The joy of entering the woods lifts my spirit. The scent of the soil and the trees, the cooing of wood pigeons and the chirping of great tits brings a sense of calm. It feels like a homecoming. In this small, precious space, a valley nestled amidst acres of private land, I find solace.
As I stroll through this woodland, I am not trespassing. This is part of the mere 5% of land in England where I can legally walk (could be discussed.). My thoughts turn toward the future, to my son, to his generation and the generations of humans after that.
Climate change is a hot topic – how we should live and consume differently, how we change the economic system and our way of living. But doesn’t change only happen when the majority of the population want to see a change? And how can that happen when we are not engaged in our surroundings? And how can we be engaged if we only have access to 5% of this land?
Thinking in that context, we probably have one of the densest populations in the world.
Thoughts come and go freely when I am walking through the woods and
looking at the marvels, from the small buds to the first sighting of a bumblebee.
What is she doing here so early in the season? Where can she find pollen?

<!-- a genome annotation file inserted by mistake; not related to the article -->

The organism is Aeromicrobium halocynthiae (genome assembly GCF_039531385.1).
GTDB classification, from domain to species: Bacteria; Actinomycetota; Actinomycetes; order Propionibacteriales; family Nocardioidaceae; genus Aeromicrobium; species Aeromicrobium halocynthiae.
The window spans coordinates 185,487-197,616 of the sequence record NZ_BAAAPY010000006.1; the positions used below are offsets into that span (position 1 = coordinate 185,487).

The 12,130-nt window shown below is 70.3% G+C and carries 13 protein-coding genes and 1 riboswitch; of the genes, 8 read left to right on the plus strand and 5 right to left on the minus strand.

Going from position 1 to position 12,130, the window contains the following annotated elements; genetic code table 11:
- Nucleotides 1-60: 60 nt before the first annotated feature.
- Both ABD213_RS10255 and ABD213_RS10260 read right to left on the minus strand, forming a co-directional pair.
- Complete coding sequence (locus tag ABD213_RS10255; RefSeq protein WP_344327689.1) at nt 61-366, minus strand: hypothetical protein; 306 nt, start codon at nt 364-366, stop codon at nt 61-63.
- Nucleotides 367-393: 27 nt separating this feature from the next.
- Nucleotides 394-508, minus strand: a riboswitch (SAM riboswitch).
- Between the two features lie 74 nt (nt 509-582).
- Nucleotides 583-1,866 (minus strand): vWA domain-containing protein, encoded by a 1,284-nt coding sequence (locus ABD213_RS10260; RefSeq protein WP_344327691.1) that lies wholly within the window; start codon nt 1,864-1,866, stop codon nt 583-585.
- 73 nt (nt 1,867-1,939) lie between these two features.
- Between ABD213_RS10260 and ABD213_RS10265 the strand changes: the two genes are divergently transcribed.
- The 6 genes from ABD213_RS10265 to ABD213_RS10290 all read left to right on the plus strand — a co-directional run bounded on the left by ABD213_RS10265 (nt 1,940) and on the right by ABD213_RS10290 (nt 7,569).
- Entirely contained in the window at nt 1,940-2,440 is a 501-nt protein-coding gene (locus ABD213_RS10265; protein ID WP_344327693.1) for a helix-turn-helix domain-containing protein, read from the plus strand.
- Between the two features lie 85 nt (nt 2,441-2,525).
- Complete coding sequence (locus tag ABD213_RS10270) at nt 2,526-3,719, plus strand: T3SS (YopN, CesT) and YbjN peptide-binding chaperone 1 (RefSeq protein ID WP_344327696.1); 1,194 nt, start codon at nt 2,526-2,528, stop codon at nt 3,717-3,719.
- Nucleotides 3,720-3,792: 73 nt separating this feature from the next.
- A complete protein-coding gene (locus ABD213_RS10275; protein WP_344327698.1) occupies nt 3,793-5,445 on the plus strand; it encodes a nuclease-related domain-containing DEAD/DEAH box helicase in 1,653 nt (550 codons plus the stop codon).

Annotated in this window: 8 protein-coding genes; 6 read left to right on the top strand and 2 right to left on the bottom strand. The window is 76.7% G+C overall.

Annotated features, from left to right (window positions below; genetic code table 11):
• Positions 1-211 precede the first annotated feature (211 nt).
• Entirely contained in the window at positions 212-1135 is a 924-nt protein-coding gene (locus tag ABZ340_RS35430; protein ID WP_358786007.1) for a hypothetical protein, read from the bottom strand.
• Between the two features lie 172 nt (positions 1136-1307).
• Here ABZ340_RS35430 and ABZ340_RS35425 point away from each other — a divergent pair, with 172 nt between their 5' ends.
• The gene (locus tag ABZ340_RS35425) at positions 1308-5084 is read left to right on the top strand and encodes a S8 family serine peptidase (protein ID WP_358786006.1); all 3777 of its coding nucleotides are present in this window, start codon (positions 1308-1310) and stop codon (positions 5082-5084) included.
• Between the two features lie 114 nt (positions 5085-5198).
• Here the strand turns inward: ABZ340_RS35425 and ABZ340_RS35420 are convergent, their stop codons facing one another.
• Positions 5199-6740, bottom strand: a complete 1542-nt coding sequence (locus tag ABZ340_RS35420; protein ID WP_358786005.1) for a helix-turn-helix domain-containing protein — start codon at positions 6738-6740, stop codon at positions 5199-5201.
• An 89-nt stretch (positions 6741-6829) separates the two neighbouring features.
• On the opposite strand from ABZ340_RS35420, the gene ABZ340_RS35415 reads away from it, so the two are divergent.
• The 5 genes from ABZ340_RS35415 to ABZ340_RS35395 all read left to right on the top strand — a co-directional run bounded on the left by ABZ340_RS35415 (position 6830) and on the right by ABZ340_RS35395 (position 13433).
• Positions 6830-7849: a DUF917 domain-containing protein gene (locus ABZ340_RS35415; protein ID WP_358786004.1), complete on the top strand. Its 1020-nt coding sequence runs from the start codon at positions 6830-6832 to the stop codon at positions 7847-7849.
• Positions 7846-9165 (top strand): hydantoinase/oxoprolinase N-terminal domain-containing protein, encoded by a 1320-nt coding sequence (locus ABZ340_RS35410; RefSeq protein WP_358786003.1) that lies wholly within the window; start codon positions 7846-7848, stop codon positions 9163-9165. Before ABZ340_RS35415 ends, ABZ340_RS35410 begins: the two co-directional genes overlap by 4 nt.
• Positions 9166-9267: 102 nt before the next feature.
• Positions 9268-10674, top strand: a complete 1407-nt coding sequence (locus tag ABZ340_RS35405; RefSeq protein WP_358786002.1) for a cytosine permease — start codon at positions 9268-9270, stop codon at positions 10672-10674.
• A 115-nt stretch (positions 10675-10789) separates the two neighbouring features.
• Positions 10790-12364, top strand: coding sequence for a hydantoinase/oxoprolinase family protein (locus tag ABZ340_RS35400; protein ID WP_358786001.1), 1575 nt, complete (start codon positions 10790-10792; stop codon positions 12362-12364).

I pass a grand old beech, one of my favourite trees, looking at the leaves which
have just emerged. How green they are, translucent, a very special green. I am a guest here, walking on this soil, and one day in hundreds of years
hopefully someone else will walk here and look at a beech tree and
wonder at this beautiful green of the leaves in springtime.
Does this soil belong to someone? Doesn’t it belong to Mother Earth and we
gratefully walk on it. How can you own land? This thought is absurd to me – as absurd as the thought that someone can own people. But only 200 years ago, that was accepted, and then fiercely rejected. And here we are, moving rapidly towards a time when AI will predict and own our behaviour patterns and freedoms. What else will we accept or reject?
The blackbird brings me back to the here and now, and just a hundred metres away a red deer observes me.
Walking up the muddy track in the autumn, the smell of decaying leaves gives a heavy richness. My thoughts start to wander again.. imagine if the Earth was some sort of Airbnb – what kind of review would we guests get?
‘They stayed here for 80 years, burnt our floor boards, chiselled the wall apparently looking for something and then they tried to melt the windows and opened the freezer door before they left. I smile wryly and think ‘Am I that idiot?’
I spot something glowing at my feet – a cluster of Deceivers, brown-orange mushrooms. I feel an urge to lie down beside them and connect with the roots.
This project is a walk through a wood in Yorkshire. Each image has been composed by 7 images merged together so you get a 360 degree image as a final result, and then it is put into software where you create a globe. The project lasted for 3 years so all the seasons are fused into one walk. The project includes 22 images.